Travel around Cairo is a nightmare with 18,000,000 people so a guide was a necessity. Intersections were a complete gridlock, no traffic lights, no stop signs or apparent speed limits -speed bumps! My guide,forgot name, who arrived on time with a driver, Mohammed (nice man!), appeared ill, not very friendly so I didn't bother with him after the first day and just relied on Mohammed and his older Toyota mini van. We had a great time as we were close to the same age with families, drove all over Cairo, visiting all the popular sites - Pyramids/Sphynx, absolutely magnificent but disappointed with the beggars and garbage all around - Cairo Museum of Antiquities, a must to see - City of the Dead, Saqqara Step Pyramid (one of the oldest), Ramses tomb. Sailed on a Felucca on the Nile too! I felt welcome and safe (Antiquities and Tourism Police everywhere). Great country to visit if you love ancient history and learning about other cultures - hope the new politcal turmoil doesn't affect the tourism industry
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Transportation Dec 11, 2009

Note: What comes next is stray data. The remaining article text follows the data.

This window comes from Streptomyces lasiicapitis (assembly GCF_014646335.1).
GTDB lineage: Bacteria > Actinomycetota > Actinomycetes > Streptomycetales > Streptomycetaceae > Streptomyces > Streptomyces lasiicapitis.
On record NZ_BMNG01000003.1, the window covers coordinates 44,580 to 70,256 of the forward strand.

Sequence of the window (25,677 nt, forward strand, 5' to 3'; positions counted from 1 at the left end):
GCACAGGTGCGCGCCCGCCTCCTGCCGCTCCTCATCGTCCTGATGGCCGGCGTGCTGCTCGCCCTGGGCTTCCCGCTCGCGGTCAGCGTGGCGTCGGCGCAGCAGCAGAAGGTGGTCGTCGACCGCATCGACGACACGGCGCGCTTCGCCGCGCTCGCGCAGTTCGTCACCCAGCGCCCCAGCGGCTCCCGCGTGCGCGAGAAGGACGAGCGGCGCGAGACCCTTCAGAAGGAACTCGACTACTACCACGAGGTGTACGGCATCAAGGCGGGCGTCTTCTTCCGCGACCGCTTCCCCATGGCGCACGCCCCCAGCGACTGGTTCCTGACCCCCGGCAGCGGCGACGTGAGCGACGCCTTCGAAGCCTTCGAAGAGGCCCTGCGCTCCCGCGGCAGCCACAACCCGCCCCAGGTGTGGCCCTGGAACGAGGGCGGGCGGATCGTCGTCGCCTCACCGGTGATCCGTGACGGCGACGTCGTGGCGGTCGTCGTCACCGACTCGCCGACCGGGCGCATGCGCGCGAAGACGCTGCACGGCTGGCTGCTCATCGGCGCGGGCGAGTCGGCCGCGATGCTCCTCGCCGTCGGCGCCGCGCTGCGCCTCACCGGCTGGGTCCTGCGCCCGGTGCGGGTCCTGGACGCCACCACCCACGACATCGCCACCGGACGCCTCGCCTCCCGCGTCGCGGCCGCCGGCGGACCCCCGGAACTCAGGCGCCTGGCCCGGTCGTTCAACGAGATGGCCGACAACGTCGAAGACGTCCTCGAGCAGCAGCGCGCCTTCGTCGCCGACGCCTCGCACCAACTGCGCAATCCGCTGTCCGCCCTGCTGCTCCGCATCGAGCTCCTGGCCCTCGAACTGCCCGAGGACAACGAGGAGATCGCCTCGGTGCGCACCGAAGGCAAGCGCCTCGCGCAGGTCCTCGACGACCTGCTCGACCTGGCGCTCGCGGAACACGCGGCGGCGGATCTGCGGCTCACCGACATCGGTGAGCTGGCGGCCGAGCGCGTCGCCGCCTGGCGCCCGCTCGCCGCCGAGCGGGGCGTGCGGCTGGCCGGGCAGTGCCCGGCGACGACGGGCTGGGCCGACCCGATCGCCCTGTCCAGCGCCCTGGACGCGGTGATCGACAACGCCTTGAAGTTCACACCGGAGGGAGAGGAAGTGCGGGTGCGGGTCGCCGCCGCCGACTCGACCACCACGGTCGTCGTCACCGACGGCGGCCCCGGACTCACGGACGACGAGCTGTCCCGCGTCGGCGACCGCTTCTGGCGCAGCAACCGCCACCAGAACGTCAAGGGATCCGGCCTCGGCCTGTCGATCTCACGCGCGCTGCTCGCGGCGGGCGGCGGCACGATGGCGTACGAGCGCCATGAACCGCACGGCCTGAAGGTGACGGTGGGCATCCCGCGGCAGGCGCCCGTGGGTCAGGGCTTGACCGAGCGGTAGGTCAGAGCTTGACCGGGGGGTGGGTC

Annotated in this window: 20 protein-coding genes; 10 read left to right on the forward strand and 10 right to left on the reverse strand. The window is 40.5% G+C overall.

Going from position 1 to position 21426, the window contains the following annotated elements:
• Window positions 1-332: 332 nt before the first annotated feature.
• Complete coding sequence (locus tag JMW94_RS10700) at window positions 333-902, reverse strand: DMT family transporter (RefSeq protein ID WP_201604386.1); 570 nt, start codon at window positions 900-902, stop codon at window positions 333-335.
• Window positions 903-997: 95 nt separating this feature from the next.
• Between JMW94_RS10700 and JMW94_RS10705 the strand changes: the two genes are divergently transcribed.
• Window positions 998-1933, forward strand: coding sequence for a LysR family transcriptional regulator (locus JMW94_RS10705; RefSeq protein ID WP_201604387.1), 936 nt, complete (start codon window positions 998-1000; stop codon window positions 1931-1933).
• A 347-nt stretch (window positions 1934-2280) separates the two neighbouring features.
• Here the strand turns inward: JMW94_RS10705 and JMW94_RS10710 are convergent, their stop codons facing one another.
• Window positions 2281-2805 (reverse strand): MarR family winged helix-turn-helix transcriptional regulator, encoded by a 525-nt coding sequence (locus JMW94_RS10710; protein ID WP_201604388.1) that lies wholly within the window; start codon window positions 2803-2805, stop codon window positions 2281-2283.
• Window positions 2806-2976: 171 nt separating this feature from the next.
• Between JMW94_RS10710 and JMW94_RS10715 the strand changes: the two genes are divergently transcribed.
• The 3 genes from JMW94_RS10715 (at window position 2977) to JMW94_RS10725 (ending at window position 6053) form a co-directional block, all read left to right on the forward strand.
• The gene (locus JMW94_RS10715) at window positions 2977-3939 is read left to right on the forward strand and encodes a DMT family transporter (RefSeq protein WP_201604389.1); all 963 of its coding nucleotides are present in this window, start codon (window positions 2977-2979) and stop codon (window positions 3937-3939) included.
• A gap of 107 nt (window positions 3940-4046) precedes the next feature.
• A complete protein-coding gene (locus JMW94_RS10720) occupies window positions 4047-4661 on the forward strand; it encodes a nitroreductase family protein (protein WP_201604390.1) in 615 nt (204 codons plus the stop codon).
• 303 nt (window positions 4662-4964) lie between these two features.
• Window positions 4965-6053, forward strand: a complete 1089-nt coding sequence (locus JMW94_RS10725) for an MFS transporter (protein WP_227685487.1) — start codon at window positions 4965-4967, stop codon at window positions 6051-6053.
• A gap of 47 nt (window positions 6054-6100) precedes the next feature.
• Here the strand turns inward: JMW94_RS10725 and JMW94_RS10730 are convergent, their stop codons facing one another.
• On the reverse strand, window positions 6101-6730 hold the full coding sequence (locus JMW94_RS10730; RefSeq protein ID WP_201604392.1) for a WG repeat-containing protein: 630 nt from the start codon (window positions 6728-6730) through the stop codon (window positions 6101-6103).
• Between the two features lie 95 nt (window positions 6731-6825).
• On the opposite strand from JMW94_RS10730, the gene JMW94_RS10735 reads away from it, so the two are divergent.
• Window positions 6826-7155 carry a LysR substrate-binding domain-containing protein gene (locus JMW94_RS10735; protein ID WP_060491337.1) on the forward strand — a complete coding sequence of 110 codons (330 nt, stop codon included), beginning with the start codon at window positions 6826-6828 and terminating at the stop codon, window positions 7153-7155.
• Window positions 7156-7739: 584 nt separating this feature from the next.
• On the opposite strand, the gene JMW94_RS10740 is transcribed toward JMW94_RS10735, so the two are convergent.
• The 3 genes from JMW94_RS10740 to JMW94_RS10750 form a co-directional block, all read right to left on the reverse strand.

The trip from the airport to the hotel should be memorable. If the driver is driving too fast please direct them to slow down. In Arabic “Hed-ee” means slow down. Traffic in Cairo is very crazy and is usually heavy. Most people long remember their first ride from the airport.
If you arrive at the airport or train station and are not met by an expeditor you will be approached by several touts offering rides to your hotel. These gentlemen are annoying at best. A fair price for a taxi from the airport to either the JW Marriott or Sofitel in Cairo is 50 Egyptian pounds. From the Alexandria train station to the Hilton Green Plaza a fair price is 20 Egyptian pounds. Taxi drivers will always claim they know the location of your destination even if they do not. It is common for a taxi to stop and ask directions several times.